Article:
- The blade loading mechanism seemed smoother to me.
- The Parker logo has been etched into the metal part of the handle. While the handle itself remains the same the process they used for etching seemed to give the handle a slightly better grip for me.
My shaves with “Version 2” were as good as the prior revision. I think these were relatively subtle changes that I would characterize as ‘evolutionary’ improvements.
Prototype and Initial Release
I tested a late prototype of the razor in early 2020. The adjustment range was continuous and quite wide: it could go from very mild to very aggressive! I found the adjustment dial to be smooth and it didn’t shift unintentionally.
As for the shave itself, Injector blades by their nature are thicker and stiffer than a DE blade so the shave “feels” a bit different. But I got excellent shaves and it’s much easier for me to get into tight areas like under the nose with an Injector razor than it is with a DE razor.
The production razor was launched in November, 2020.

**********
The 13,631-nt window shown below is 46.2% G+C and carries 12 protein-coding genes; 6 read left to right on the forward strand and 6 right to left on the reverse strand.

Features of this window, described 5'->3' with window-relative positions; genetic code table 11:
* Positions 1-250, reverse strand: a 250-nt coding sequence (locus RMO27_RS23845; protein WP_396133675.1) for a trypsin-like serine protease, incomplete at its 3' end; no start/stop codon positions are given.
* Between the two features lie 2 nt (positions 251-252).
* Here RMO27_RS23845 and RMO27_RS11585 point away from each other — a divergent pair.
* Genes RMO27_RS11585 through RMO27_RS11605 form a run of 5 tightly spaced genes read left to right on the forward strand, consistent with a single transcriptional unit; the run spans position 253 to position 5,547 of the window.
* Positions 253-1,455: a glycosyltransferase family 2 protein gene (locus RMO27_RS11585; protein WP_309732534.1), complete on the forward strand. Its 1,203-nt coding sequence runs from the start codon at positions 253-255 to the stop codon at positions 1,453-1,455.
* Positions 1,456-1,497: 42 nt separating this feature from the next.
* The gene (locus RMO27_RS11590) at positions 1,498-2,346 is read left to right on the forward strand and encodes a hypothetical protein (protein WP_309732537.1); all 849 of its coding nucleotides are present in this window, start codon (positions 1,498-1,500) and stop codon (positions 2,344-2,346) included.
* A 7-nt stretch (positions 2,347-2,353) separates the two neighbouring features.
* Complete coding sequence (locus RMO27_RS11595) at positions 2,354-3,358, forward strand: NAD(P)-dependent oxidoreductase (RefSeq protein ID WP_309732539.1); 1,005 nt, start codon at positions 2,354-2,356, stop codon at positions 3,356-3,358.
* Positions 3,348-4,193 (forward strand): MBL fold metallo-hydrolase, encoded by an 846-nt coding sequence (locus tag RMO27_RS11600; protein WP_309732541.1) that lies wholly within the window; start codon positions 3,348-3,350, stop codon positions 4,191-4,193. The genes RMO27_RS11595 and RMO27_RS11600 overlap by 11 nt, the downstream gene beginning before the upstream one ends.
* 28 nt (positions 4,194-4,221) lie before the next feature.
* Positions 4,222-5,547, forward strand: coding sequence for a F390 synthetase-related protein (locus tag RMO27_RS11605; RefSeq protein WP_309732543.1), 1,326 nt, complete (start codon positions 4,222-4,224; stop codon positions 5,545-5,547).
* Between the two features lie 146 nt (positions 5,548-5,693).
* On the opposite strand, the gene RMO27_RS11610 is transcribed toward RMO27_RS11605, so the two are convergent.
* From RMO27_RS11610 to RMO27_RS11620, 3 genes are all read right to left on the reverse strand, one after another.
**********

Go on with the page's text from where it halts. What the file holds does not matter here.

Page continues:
My experience with the production razor was just a little different than the prototype: the low end of the adjustment range was even lower (to the point of being almost unusable, even for a guy like me who prefers mild razors) and the blade loading/holding mechanism was a bit tight (though it loosened up a bit after some use). I would consider the high end of the adjustment range to be roughly equivalent to a “moderately aggressive” DE razor–not crazy aggressive but still able to “bite you” if you weren’t careful.
All-in-all it enjoyed a very positive reaction from the wet shaving community.
A Few Questions
I reached out to Howie at Parker Safety Razor with some questions about the razor. My questions in bold, his answers in italics:
Why did you decide to make an Injector razor? What was your inspiration?